3. Role for a bridge to pMCS/HTX strategy

In fact, how many Impella 5+ patients could be successfully bridged to pMCS/HTX? A comprehensive search of the database “Pubmed” up to September 20, 2021 in English has been conducted. Studies that focused on clinical outcomes inclusive transition to pMCS/HTX in consecutive series of adult patients (>18 years) with CS utilizing a large Impella system, i.e., Impella 5+, were included. Case reports were excluded. In the interest of comparable results, studies that did not mention the size of applied Impella were also excluded. Some studies contained patients with various sizes of Impella or with other LV unloading systems. These were also excluded because of a small cohort of large Impella systems and mixed effects. Finally, a total of 6 observational studies were signed up (Table 1) [15, 16, 17, 18, 19, 20].

AuthorYearImpellaTotalECMELLADeceased at dischargeSuccessfully weanedTransition to pMCS
Chung et al.20205.010010 (10.0)38 (38.0)14 (14.0)51 (51.0)14 (14.0)11 (78.6)37 (37.0)37 (100)
Tarabichi et al.20205.0409 (22.5)21 (52.5)11 (27.5)8 (20.0)6 (15.0)N/A2 (5.0)N/A
Seese et al.20205.023614 (5.8)N/A31 (13.1)144 (61.0)87 (37.0)N/A57 (24.1)55 (96.5)
Nelson et al.20215.0344 (11.8)8 (23.5)*13 (38.2)*10 (29.4)8 (23.5)8 (100)2 (5.9)2 (100)
Bernhardt et al.20215.54614 (30.4)13 (28.3)16 (34.8)20 (43.5)19 (41.3)17 (89.5)**1 (2.2)1 (100)
Sugimura et al.20215+5038 (74.0)25 (50.0)17 (34.0)8 (16.0)6 (12.0)6 (100)2 (4.0)2 (100)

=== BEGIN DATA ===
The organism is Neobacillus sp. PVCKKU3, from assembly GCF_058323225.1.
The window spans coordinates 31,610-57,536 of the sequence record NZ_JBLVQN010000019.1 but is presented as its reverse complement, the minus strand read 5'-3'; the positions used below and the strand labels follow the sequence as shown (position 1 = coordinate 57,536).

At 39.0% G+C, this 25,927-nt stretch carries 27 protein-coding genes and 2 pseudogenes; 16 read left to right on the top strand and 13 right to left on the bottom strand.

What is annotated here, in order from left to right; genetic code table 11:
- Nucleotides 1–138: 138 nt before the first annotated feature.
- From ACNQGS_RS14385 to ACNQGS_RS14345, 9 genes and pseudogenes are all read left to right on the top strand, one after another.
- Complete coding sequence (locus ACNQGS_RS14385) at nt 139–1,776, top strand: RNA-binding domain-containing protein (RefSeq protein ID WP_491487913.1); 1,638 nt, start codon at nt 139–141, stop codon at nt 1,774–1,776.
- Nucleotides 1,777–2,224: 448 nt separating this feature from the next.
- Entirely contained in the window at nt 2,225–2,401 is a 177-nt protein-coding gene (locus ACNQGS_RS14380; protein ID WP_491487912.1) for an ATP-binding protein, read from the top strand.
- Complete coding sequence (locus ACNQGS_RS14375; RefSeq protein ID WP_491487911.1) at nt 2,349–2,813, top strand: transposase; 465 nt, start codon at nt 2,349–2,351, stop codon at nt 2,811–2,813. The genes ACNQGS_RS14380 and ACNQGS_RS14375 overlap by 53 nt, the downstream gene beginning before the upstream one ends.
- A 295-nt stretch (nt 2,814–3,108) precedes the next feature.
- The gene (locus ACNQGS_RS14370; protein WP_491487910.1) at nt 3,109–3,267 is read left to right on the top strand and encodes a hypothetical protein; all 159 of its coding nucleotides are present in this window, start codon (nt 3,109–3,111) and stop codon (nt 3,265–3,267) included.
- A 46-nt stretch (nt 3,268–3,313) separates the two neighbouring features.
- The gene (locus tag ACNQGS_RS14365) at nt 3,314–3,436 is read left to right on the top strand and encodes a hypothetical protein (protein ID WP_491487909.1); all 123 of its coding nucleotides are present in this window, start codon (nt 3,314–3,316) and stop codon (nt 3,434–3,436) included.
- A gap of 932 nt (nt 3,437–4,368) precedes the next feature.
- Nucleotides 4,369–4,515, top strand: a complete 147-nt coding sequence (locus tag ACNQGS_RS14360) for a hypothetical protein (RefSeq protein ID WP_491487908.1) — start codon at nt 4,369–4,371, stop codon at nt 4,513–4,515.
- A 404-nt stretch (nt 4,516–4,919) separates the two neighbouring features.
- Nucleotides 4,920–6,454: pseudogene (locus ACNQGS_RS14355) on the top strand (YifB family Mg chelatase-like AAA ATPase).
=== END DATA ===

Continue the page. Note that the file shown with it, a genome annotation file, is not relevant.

Table 1.

Overview and outcomes of large Impella with a focus on the transition to pMCS/HTX.

Data documented as n (%). ECMELLA, venous–arterial extracorporeal membrane oxygenation+Impella; HTX, heart transplantation; LVAD, left ventricular assist device; N/A, no available data; pMCS, permanent mechanical circulatory support; *, at 30 days; **, at 90 days; 5+, Impella 5.0 or 5.5.

Because the patient cohort of each study was heterogeneous, e.g., proportion of ECMELLA patients varying between 10 and 74%, the mortality rate of each study also differed (23.5–50%). However, patients who were successfully weaned from Impella 5+ were 13.1–38.2% of total patients. On the other hand, 16–61% of patients were successfully bridged to pMCS/HTX. Of note, patients who were successfully bridged to pMCS/HTX obtained favorable clinical outcomes. Strikingly, almost all patients who underwent HTX survived until discharge. Seese et al.reported that 24% (n = 57) of all patients on the waiting list for HTX being on Impella 5.0 support (n = 236) finally experienced HTX, in whom post-transplant survival rate was excellent as 96.5% at 30-day, 93.8% at 90-day, and 90.3% at 1-year follow-up [19]. Despite no information of simultaneous use of va-ECMO (ECMELLA), Lima et al.also reported that 75% of patients in the bridge to pMCS/HTX group treated with Impella 5.0 were successfully transferred to subsequent therapy (left ventricular assist device (LVAD) or HTX), and survival rate at discharge was 93% (HTX) and 87% (LVAD) in these groups, respectively [21].

As a study for the superior function of preconditioning of Impella 5+ for direct bridging to HTX, Nordan et al.performed a retrospective analysis comparing MCS by Impella with IABP support. In this study, all patients were supported with either “solo” LV unloading (most of all; Impella 5.0) or IABP. They observed that the post-transplant survival rate is comparable between Impella-bridged patients and IABP-bridged patients despite higher operative risk in Impella-bridged patients.